When you play high school soccer, you are moving from a recreational kids sport to a more serious and competitive team experience. In addition to emphasizing your personal conditioning and nutrition, you’ll want to make sure you learn the rules of your league to avoid losing your eligibility.
Train using match-like workouts for better soccer conditioning
Train Using Different Workouts
Soccer is not an aerobic activity — it’s mostly anaerobic. Instead of being able to job many miles at a moderate intensity, you’ll need to perform and recover from quick bursts of speed, quickness, agility and explosive power. You’ll also need stamina and endurance. Although you’ll need an aerobic base for soccer, you should focus your training mostly on anaerobic conditioning, or sprint training, during the season, rather than running or other aerobic workouts. Your weight training should focus on improving your muscular endurance, rather than muscle building.
Sprint Train for Cardio Conditioning
Soccer primarily calls on your body’s anaerobic energy system, using glycogen to fuel your muscles. You run, jump and slide using your muscles’ high-twitch muscle fibers in quick bursts. Unfortunately, running at a steady pace for 30 minutes or longer trains your muscles’ slow-twitch fibers and burns mostly fat, not glycogen. You need an aerobic base for soccer, so do aerobic work in the off-season and sprint train during your pre-season and in season. Train hard for 30 seconds, then rest for 90 seconds before you do another exercise. Build your stamina until you can do two-minute sprints, then recover for two or three minutes. You can sprint on a track, exercise bike or treadmill. You can do this type of training on a soccer field or in a gym, using the same side-to-side, up-and-back and on-the-diagonal moves you use during a soccer game. Check with your coach or family doctor before you try sprint training, which can be too demanding if you’re not in top shape.
Circuit Train for Muscular Endurance
A good way to build your muscular endurance, or your ability to use your muscles throughout a soccer match, is with circuit training. Use approximately 30 percent to 50 percent of the maximum weight you can lift or move to do 10 to 12 repetitions of exercises like squats, deadlifts, lunges, calf raises and leg presses. Take a 30-second break after each set of reps. Keep the circuit going for 30 minutes or more. Your goal is not to build muscle, but to train it. Work on your jumping ability with box jumps, box squats, running across the field with giant steps and standing vertical jumps.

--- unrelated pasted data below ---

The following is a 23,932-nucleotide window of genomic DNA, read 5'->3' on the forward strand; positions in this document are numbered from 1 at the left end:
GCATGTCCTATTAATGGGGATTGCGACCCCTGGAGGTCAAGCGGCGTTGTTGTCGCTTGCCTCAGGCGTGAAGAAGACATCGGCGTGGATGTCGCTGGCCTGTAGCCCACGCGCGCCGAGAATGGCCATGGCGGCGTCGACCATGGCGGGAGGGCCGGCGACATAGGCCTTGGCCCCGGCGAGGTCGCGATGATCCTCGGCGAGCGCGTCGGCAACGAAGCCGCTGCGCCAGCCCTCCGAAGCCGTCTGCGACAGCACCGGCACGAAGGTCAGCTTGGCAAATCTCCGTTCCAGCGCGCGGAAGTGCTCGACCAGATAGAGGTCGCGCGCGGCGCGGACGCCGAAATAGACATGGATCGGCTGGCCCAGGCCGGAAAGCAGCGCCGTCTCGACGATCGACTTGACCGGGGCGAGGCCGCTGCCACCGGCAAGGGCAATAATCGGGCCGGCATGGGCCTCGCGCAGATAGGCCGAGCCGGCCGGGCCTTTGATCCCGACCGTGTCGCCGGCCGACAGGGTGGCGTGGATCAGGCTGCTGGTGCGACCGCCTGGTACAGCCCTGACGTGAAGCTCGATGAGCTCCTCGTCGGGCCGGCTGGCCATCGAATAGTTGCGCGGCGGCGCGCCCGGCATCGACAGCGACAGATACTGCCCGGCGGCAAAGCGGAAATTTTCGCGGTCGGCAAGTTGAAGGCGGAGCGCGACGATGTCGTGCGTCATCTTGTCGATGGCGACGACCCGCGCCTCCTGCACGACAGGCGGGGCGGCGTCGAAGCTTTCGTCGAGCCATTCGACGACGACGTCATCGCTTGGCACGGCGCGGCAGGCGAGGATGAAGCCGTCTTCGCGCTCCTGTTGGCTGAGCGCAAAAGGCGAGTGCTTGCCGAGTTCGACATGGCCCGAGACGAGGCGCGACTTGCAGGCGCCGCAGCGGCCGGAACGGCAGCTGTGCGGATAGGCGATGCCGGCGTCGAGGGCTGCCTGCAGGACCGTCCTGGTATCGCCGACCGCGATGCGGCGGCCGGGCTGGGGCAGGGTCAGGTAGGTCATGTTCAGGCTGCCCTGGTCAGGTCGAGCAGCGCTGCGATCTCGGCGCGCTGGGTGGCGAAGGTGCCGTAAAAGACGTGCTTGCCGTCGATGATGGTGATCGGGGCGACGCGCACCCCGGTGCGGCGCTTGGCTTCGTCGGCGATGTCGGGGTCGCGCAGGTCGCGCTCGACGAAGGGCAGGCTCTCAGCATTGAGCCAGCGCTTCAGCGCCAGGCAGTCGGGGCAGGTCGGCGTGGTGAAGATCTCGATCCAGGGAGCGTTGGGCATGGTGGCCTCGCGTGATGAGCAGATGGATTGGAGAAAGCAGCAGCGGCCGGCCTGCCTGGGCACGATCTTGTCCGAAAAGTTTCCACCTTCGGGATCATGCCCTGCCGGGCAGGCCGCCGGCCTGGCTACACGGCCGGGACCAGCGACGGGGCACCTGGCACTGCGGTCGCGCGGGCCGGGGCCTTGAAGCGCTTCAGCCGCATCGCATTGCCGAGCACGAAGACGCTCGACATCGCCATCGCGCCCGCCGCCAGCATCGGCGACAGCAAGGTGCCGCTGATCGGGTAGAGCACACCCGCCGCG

A high school cafeteria can be a soccer player’s worst enemy. The amount of saturated fat in burgers, fries, pizza and soda will make it harder for you to perform at your best, especially if you eat these foods every day, then practice a few hours later. Focus on carbohydrates during lunch, such as whole-grain breads, pasta, rice and potatoes. Eat fresh fruits and vegetables and lean protein such as chicken or turkey breast or fish. Stay away from fried foods, butter, cheese and sour cream at lunch. Have a sports drink before, during and after your practices and games. Eat carbs before your workouts and eat lean protein after you do resistance or weight training to help your muscle repair. Water is important for muscle building and performance, so stay properly hydrated whenever you exercise.
Learn the Rules
You can lose your eligibility to play on your high school soccer team if you accept prizes, play in private tournaments, take money for coaching or violate other league rules you may not even know exist. Even if you will not be starting school until the fall, check with your soccer coach to make sure any activities you do during the summer do not make you ineligible to play for the team when school starts.
Brian Mac: Football (Soccer)
Sport Fitness Advisor: Soccer Training Section